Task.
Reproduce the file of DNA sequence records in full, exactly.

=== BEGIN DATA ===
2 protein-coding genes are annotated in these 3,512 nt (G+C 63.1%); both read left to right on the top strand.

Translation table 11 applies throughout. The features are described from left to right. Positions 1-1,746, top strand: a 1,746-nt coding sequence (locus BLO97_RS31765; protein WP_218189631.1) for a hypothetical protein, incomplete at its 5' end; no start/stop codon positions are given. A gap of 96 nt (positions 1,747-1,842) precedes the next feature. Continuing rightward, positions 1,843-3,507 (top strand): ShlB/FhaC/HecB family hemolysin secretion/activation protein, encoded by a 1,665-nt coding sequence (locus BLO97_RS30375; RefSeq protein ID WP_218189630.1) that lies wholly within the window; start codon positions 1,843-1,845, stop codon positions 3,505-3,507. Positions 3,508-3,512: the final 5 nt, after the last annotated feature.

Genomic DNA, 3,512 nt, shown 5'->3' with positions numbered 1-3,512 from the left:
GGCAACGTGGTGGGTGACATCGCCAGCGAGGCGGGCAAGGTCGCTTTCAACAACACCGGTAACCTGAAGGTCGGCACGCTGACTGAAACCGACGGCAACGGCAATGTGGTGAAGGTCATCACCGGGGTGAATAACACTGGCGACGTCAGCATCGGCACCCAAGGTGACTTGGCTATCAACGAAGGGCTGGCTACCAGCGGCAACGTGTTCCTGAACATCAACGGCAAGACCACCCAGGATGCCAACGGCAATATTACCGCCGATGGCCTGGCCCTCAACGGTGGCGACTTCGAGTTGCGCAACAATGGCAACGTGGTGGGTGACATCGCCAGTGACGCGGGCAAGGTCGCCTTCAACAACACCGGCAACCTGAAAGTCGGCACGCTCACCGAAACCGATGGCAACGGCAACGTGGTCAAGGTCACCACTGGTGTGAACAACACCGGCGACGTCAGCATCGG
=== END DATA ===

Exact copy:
2 protein-coding genes are annotated in these 3,512 nt (G+C 63.1%); both read left to right on the top strand.

Translation table 11 applies throughout. The features are described from left to right. Positions 1-1,746, top strand: a 1,746-nt coding sequence (locus BLO97_RS31765; protein WP_218189631.1) for a hypothetical protein, incomplete at its 5' end; no start/stop codon positions are given. A gap of 96 nt (positions 1,747-1,842) precedes the next feature. Continuing rightward, positions 1,843-3,507 (top strand): ShlB/FhaC/HecB family hemolysin secretion/activation protein, encoded by a 1,665-nt coding sequence (locus BLO97_RS30375; RefSeq protein ID WP_218189630.1) that lies wholly within the window; start codon positions 1,843-1,845, stop codon positions 3,505-3,507. Positions 3,508-3,512: the final 5 nt, after the last annotated feature.

Genomic DNA, 3,512 nt, shown 5'->3' with positions numbered 1-3,512 from the left:
GGCAACGTGGTGGGTGACATCGCCAGCGAGGCGGGCAAGGTCGCTTTCAACAACACCGGTAACCTGAAGGTCGGCACGCTGACTGAAACCGACGGCAACGGCAATGTGGTGAAGGTCATCACCGGGGTGAATAACACTGGCGACGTCAGCATCGGCACCCAAGGTGACTTGGCTATCAACGAAGGGCTGGCTACCAGCGGCAACGTGTTCCTGAACATCAACGGCAAGACCACCCAGGATGCCAACGGCAATATTACCGCCGATGGCCTGGCCCTCAACGGTGGCGACTTCGAGTTGCGCAACAATGGCAACGTGGTGGGTGACATCGCCAGTGACGCGGGCAAGGTCGCCTTCAACAACACCGGCAACCTGAAAGTCGGCACGCTCACCGAAACCGATGGCAACGGCAACGTGGTCAAGGTCACCACTGGTGTGAACAACACCGGCGACGTCAGCATCGG